The Introduction to Operational Efficiency blog introduced the Efficiency Ratio and its importance to financial institutions (FIs). However, there are several other tools that an organization can use to help improve their overall operational efficiency.
Here are the most commonly used tools:
Benchmarking is using a set of standardized data to compare one FI against another in order to understand whether or not the institution is staying competitive. The data gathered should be specific, and requires a strong definition and agreement among all participants to prevent, or minimize bias. Benchmarks can be for a specific area of the organization, such as branch operations, or built across the broader organization. In a well-designed benchmark, data is often tracked for a specific and measurable time frame. Benchmarking is most effective when it can be repeated across a period of time, and it’s useful in helping an organization establish better tracking across processes.
Some might refer to Performance Management as “managing by the numbers.” While all organizations do Performance Management in terms of annual reviews of their staff, very few organizations take it to a level where all aspects of the operations are managed and reviewed. In some organizations, this process is manifested in quality control programs measuring a form of quality statistic, such as number of errors per account, or call abandon rate in the call center. However, there are hundreds of measurements an organization can use including financial, production, and quality metrics. When evaluating Performance Management, organizations should be wary of combining too many statistics, this often leads to data overload. Best practice is to maintain one or two key metrics for productivity, cost, quality, and sales within a function.
Lean was a tool originally developed by Toyota for managing production lines in its automobile factories. About 10 – 15 years ago, service organizations began to adopt the principles of Lean, and apply them to their own organizations. Lean is focused on the numbers and metrics of the operation, but includes a customer component.
Lean, in a service environment, always places the voice of the customer at the forefront. Lean helps organizations build a stable operating platform, so they continually have predictable and repeatable outputs. An organization then builds a strong standard operating process (SOP) environment. Managers regularly observe their staff to measure and manage to the SOP environment, and spend about 50 percent of their time managing the production floor, rather than in their offices or meetings.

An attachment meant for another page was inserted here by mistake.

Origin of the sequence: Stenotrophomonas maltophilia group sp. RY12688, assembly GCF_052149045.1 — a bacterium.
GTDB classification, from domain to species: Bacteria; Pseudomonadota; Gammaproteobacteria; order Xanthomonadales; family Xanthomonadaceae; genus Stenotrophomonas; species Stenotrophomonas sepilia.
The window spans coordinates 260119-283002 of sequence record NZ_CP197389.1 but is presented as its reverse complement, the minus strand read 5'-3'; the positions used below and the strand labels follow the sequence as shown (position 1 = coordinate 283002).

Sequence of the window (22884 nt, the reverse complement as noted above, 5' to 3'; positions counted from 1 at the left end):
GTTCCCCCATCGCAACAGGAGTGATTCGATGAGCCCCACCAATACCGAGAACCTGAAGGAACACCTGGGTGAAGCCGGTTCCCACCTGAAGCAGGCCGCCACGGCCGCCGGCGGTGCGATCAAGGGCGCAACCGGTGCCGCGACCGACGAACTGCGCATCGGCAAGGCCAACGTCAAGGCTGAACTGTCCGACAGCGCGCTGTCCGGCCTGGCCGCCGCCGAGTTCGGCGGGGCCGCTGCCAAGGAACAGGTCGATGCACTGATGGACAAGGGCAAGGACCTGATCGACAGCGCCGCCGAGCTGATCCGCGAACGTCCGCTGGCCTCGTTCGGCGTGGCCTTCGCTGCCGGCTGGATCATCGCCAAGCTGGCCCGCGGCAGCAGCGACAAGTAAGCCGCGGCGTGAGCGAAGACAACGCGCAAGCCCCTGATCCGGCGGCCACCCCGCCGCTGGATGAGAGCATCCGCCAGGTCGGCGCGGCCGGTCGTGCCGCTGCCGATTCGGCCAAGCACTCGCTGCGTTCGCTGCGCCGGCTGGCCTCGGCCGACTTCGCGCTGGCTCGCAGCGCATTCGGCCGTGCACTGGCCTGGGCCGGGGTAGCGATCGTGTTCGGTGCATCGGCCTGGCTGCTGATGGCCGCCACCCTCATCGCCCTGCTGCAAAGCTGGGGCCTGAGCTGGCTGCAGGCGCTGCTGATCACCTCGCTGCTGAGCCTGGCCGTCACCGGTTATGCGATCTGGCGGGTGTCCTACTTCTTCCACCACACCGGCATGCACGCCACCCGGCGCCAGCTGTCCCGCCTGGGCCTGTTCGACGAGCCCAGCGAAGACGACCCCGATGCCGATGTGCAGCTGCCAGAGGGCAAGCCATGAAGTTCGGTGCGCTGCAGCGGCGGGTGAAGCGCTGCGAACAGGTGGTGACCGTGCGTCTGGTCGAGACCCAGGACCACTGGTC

Next, lean introduces the concept of transparency. Organizations do this through the use of whiteboards that highlight issues, production, current statistics, or other important information. The whiteboards also form the basis for daily huddles by team members to discuss the anticipated activities of the day and plan accordingly.
Invented by Motorola Corporation in the 1990s, Six Sigma is another carryover to the services industry from manufacturing. Motorola was already a big proponent of Total Quality Management, and adopted a very strong quality management program, but felt that they needed to do more. Six Sigma is a methodology that measures how many defects per million instances of something. To reach Six Sigma, the acceptable error rate is 3.4 defects per million.
Six sigma utilizes a concept referred to as DMAIC (Design, Manage, Analyze, Implement, and Control) as the method to achieve its goals. In order to do this, processes and projects have to be managed by specially trained individuals. Like Lean, Six Sigma has proven to be a valuable tool for organizations willing to invest in training, and perform the detailed analysis it requires.
It primarily differs from the other tools because it looks for creating perfection in everything an organization does. Therefore the voice of the customer is not talked about with regards to Six Sigma, perfect processes lead to delighted customers.
Best Practices Review:
This is simply a review of the various operational components of the organization by an industry expert, or consultant. They often bring a sense of what other companies do in similar situations, and may use one or more of the above tools to do a diagnostic and analysis. This is a great solution for an organization looking to jump start its operational efficiency process.
Overall, there are many ways an institution can evaluate their operational efficiency. It is important to remember that every organization is different, and what works for one may not work for another.
Vice President Hometown: Houston, Texas Alma Mater: St. Mary’s University
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